This week on COVID, Race, & Democracy:
“I have hope for humankind. It is my hope that a new human being will evolve so that needless pain and suffering, poverty, exploitation, racism, and injustice will be things of the past.” – Albert Woodfox
Black Panther Party member Albert Woodfox, was an activist and author who was caged in solitary confinement for 44 years, in a Louisiana State Prison, formerly known as Angola on armed robbery charges in 1965. Woodfox was wrongfully convicted of the 1972 murder of prison guard Brent Miller, along with the late Herman Wallace. Wallace and Woodfox, along with Robert King, became the Angola 3 political prisoners. The prison was located on the site of a former plantation called Angola, after the African country from which most of the plantation’s enslaved people had been captured.
According to The Guardian, his conviction for Miller’s murder was overturned multiple times throughout his solitary confinement.
The warden of Angola admitted under oath in legal depositions that they were being held in CCR (closed cell restricted” – where prisoners were locked up alone for at least 23 hours a day), because of their “Pantherism”. Woodfox gained his freedom on his 69th birthday in 2016 after a plea deal to lesser charges. He spent the next six years educating the U.S. and world on the horrors of the criminal justice system and advocating against solitary confinement. Woodfox said the strength and determination of his beloved mother, Ms. Ruby Mable Hamlin instilled in him to keep going. We hear from veteran journalist and host of Democracy Now, Amy Goodman along with Albert Woodfox. He made his transition on Thursday, August 4, 2022 from coronavirus complications according to his lawyers, George Kendall and Carine Williams, and his brother Michael Mable. Woodfox was also an organizer and educator who taught people how to read and write while in prison. Find out more about Mr. Woodfox by reading his 2019 memoir, which was a finalist for the Pulitzer prize, Solitary: Unbroken by Four Decades in Solitary Confinement. My Story of Transformation and Hope.
Last week COVID, Race, & Democracy reported on the FBI raids of the African Peoples’ Socialist Party Uhuru House in St. Petersburg, Florida and the Uhuru Solidarity Center in St. Louis, Missouri. The raids were conducted as part of the indictment of a Russian national accused of acting as a foreign agent in the U.S. But the FBI’s actions are part of an old U.S. playbook targeting Black radical organizations which assert their rights to speak in opposition to U.S. policies domestically and internationally. Omali Yeshitela is chairman of The African People’s Socialist Party, and leader of the Uhuru Movement and the Black is Back Coalition. He spoke with Margaret Kimberley on Black Agenda Radio.
The Uhuru Movement remains steadfast in defending the rights to free association and free assembly that Americans are supposed to have. As Margaret Kimberley wrote in the Black Agenda Report: “One need not be familiar with every aspect of the African People’s Socialist Party program in order to defend them at this juncture. They are the first but they will not be the last. Every individual or organization which has publicly condemned U.S. policy, visited a nation which the U.S. doesn’t like, or communicated with individuals or groups in those places, is at risk of being awakened by flash bang grenades and having electronic devices confiscated like APSP members last week. The word solidarity must now take on a very serious meaning.”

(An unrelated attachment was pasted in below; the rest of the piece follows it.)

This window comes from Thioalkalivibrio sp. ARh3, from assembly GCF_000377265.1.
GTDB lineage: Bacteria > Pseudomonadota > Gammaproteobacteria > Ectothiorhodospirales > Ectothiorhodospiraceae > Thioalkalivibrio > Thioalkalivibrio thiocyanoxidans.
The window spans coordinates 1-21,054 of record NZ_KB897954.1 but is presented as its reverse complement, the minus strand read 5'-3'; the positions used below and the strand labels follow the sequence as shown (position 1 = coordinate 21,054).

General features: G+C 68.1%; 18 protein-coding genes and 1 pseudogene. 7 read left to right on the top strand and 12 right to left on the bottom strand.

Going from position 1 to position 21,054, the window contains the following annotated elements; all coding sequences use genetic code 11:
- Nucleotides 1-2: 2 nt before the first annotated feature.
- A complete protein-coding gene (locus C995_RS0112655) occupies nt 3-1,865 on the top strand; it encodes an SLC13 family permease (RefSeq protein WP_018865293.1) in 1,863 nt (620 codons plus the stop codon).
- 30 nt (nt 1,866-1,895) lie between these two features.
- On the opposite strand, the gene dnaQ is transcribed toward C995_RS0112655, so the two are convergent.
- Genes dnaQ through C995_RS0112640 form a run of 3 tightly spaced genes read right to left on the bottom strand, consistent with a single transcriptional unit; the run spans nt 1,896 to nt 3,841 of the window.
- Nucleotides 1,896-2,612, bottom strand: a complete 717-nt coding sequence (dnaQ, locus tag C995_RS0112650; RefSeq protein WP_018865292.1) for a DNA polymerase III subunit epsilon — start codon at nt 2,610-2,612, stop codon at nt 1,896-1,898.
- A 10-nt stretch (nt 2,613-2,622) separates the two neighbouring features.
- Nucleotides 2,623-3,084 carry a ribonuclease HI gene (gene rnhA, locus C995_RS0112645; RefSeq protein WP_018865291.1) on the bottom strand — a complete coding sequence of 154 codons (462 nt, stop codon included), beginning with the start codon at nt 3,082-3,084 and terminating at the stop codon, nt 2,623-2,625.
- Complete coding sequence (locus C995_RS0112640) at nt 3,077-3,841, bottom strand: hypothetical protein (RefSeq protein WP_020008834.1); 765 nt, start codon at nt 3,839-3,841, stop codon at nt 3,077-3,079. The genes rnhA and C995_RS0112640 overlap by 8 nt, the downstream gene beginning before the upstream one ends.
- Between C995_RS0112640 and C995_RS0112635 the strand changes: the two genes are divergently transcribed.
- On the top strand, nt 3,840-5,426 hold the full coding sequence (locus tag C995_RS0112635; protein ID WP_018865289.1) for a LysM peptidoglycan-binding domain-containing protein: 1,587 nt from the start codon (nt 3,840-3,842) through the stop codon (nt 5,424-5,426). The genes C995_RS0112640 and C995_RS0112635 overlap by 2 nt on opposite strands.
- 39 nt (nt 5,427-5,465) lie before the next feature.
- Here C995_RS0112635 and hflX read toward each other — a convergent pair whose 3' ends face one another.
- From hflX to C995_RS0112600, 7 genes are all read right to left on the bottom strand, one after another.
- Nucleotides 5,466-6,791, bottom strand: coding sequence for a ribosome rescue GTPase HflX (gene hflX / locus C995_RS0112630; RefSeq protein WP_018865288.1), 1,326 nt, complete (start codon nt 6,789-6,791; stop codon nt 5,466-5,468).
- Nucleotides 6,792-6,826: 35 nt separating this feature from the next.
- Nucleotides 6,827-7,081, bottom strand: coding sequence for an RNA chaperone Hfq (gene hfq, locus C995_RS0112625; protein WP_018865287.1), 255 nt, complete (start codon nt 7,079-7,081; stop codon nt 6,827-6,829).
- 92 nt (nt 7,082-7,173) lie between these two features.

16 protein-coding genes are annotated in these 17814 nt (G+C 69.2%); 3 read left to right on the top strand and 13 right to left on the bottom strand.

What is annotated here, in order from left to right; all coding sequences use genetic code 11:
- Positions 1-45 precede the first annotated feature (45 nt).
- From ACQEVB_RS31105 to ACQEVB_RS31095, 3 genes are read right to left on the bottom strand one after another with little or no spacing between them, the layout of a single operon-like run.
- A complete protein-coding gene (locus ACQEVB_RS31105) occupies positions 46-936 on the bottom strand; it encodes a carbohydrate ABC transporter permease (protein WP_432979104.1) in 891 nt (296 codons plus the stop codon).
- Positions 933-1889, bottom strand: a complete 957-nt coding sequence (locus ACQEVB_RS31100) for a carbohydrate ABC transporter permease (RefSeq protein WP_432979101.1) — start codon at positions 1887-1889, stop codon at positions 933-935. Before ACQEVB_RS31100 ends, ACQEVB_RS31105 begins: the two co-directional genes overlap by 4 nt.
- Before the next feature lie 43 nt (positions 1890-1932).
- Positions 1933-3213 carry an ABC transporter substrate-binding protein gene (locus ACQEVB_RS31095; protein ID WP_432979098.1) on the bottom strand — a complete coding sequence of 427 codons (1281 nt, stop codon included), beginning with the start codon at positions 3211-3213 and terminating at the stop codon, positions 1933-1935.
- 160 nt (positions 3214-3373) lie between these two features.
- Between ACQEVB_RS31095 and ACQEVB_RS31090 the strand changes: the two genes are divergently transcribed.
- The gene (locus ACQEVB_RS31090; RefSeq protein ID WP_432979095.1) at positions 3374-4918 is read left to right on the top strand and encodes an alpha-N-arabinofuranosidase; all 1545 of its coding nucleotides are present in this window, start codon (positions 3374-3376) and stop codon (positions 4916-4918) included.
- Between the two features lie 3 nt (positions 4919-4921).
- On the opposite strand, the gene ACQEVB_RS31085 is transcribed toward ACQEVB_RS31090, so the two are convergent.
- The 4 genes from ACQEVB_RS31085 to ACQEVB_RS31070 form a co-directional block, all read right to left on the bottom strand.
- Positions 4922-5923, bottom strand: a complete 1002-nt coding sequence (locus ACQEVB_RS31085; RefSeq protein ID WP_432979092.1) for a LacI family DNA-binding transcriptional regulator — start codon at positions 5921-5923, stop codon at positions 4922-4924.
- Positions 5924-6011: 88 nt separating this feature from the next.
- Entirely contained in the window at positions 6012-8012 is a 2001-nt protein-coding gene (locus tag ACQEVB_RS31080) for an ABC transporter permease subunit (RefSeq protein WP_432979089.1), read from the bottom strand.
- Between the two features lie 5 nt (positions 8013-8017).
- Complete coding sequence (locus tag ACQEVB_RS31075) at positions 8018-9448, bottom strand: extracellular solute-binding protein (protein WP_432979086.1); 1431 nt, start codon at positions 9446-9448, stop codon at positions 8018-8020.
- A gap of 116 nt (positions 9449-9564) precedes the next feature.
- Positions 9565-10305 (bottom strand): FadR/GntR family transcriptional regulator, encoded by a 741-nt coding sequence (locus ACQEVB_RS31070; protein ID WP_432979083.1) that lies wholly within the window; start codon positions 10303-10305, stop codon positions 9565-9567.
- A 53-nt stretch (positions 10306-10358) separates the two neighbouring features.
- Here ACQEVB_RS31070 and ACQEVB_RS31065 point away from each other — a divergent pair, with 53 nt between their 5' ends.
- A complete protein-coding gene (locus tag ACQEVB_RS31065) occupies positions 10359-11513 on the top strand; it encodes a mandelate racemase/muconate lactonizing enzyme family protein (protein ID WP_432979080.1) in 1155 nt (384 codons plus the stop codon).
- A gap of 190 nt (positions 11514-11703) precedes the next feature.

In an effort to stop the closure of the Oakland Unified School District Parker Elementary school and ten other public schools, parents, teachers and students have occupied Parker for more than 75 days. They have turned it into a liberation school. On Thursday August 4th security guards attacked and beat parents and community supporters. Dozens of nearby community members rallied and stopped the violent attempt to close the school. On Friday the organizers and supporters called a press conference and spoke out about the closure of the school, racism, privatization and charters destroying public education.
Christian Extremists in the United States have embraced Political Violence, according to Frederick Clarkson of Political Research Associates. Clarkson is a senior research Analyst with Political Research Associates and he spoke with Scott Harris on Between The Lines, a show from WPKN 89.5 FM, Pacifica Affiliate in Bridgeport, CT.
The use of technology to spy on workers is now expanding to not only tracking workers’ every move but also registering the heartbeat, sweat and emotions of workers on the job. Professor Peter Mantello who teaches in Japan has been studying empathetic surveillance and what this means for working people. He has written a paper called The Machine That Ate Bad People.
Pacifica’s Steve Zeltzer interviewed Mantello about what these technologies are and their dangers in the workplace.
Host: Akua Holt
Producers: Akua Holt, Polina Vasiliev, and Steve Zeltzer